Sorry to those sensitive ones out there, I am being mean to our fluffy friends. Trust me, I still love them.
Just for yucks, here is the Facebook explanation blurb they pull up when you click “learn more.”
I love the last line: “My comment has been labeled as sharing news content. What can I do?” And the answer is, “Shut the f-ck up and follow the rules, you little pissant!!” Nice.
If you look at the actual bill, it is interesting how the focus is entirely on this ruse of protecting the news source and plays this game of “good guy” trying to do what is fair by the poor hapless news purveyors. “Big bad Facebook is stealing your property, and we are here to protect you.” If that were really the truth, why not make a law that requires the “news intermediaries” (Facebook, Google, et al) to pay a statutory fee for news they present on their pages. No, no, no, instead they just deny the link some poor bonehead (like me) innocently puts on his Facebook feed—they censor it so no one sees it and puts up a disclaimer so all can see what they are pretending they are up to.
Since all the big legacy news sources are in on the whole agenda, they don’t care at all. It doesn’t do them any good, nor does it do them any harm. They already have their paywalls, their subscription requirements, all Facebook et al to them is free advertising. It is, in fact, the smaller alternative news sources that will suffer greatly. They depend on the “intermediaries” to spread their word, which often is in contradiction to the mainstream media, i.e., the news they report is actual truth. This is the real target of C-18 —“misinformation”—again, i.e. the actual truth.
Sheep don’t care about any of this. In fact, even if they knew the prime directive was to keep truth from the public, they would be all for it. The truth, to sheep, is viewed as misinformation and thus it is typically annoying. Anything that ruffles their natural wool coats is to be avoided. None of them wants to take any sort of responsibility. It’s just easier that way.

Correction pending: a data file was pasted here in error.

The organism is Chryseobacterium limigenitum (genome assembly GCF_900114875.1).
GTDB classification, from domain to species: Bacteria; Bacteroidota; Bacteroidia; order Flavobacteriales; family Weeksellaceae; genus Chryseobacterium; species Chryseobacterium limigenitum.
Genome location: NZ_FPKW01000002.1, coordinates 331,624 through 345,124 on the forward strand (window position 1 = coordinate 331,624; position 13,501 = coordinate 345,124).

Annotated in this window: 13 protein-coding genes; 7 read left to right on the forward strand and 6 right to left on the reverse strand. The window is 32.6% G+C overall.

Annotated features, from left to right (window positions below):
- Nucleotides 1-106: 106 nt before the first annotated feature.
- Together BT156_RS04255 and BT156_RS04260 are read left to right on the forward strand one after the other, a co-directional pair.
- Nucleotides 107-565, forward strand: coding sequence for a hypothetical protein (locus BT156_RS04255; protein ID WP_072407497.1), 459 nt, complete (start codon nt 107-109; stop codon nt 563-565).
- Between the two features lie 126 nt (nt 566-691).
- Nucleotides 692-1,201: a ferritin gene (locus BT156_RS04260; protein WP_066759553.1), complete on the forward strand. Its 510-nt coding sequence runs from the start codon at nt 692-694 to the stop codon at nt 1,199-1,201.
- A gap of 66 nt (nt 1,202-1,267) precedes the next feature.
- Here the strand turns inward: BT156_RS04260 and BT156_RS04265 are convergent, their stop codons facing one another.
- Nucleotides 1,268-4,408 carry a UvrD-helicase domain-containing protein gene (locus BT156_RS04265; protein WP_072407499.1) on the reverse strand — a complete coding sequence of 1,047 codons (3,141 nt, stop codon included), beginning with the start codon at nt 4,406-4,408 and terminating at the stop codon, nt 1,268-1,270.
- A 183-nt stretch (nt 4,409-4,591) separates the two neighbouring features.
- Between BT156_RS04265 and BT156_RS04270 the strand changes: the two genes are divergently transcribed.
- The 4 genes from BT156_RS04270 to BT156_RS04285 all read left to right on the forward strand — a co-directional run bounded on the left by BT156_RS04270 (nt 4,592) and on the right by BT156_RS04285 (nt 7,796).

Many have said in the past that the “angle” the big boys take is to entice with the carrot, and then whack with the stick.
Bill C-18 is a case in point. But have you noticed how the carrot is becoming less and less sweet?
I have read that this is typical as well. Pretty soon there will just be a stick. No carrot. The carrot in this example is more of a neutral sort of thing. It isn’t really enticing, but it also isn’t pure stick. They have disguised their little C-18 bill by pretending it is about something it isn’t.
The carrot isn’t as sweet as usual because having news articles you post on FB just ripped out of your feed is not very appealing. But at least they have what seems to be a fair reason—or is it? Point being, the carrot and the stick are disguised as something they are not.
Many fall for it and just shrug their shoulders figuring it is some copyright thing no one in the free world has ever quite understood anyway, and we’re done with it. Whatever. We are slowly being acclimated to the brave new world where it will be stick only.
The march toward totalitarianism rambles on, like Sherman’s “scorched earth” March to the Sea during the American Civil war—this march toward censorship and dictatorship is a march of utter destruction of freedoms and rights, designed to leave us destitute and hopeless—only right now the scorching is a little disguised, soon it won’t be so much. Bill C-18 has upped the ante a notch or two. This law is much more than it seems.
Todd Hayen is a registered psychotherapist practicing in Toronto, Ontario, Canada. He holds a PhD in depth psychotherapy and an MA in Consciousness Studies. He specializes in Jungian, archetypal, psychology. Todd also writes for his own substack, which you can read here